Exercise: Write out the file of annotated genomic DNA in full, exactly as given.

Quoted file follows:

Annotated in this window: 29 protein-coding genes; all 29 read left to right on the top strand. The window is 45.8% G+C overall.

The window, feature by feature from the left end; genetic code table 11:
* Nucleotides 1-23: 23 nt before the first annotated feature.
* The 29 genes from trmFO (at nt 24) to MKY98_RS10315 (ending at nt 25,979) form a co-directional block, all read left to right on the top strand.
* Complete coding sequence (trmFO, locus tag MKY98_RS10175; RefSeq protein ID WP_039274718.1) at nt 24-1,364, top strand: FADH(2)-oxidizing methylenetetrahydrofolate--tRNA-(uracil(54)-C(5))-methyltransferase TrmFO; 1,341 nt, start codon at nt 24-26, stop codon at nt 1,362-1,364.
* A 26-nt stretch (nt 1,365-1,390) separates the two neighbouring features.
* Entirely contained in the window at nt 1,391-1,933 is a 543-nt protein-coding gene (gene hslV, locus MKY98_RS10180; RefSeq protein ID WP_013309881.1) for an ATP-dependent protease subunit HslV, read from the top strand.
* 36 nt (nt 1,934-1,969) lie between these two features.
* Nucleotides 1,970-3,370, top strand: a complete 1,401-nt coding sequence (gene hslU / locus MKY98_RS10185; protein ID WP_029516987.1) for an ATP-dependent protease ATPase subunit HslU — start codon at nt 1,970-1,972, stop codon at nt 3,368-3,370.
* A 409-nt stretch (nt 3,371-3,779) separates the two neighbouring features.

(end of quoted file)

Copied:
Annotated in this window: 29 protein-coding genes; all 29 read left to right on the top strand. The window is 45.8% G+C overall.

The window, feature by feature from the left end; genetic code table 11:
* Nucleotides 1-23: 23 nt before the first annotated feature.
* The 29 genes from trmFO (at nt 24) to MKY98_RS10315 (ending at nt 25,979) form a co-directional block, all read left to right on the top strand.
* Complete coding sequence (trmFO, locus tag MKY98_RS10175; RefSeq protein ID WP_039274718.1) at nt 24-1,364, top strand: FADH(2)-oxidizing methylenetetrahydrofolate--tRNA-(uracil(54)-C(5))-methyltransferase TrmFO; 1,341 nt, start codon at nt 24-26, stop codon at nt 1,362-1,364.
* A 26-nt stretch (nt 1,365-1,390) separates the two neighbouring features.
* Entirely contained in the window at nt 1,391-1,933 is a 543-nt protein-coding gene (gene hslV, locus MKY98_RS10180; RefSeq protein ID WP_013309881.1) for an ATP-dependent protease subunit HslV, read from the top strand.
* 36 nt (nt 1,934-1,969) lie between these two features.
* Nucleotides 1,970-3,370, top strand: a complete 1,401-nt coding sequence (gene hslU / locus MKY98_RS10185; protein ID WP_029516987.1) for an ATP-dependent protease ATPase subunit HslU — start codon at nt 1,970-1,972, stop codon at nt 3,368-3,370.
* A 409-nt stretch (nt 3,371-3,779) separates the two neighbouring features.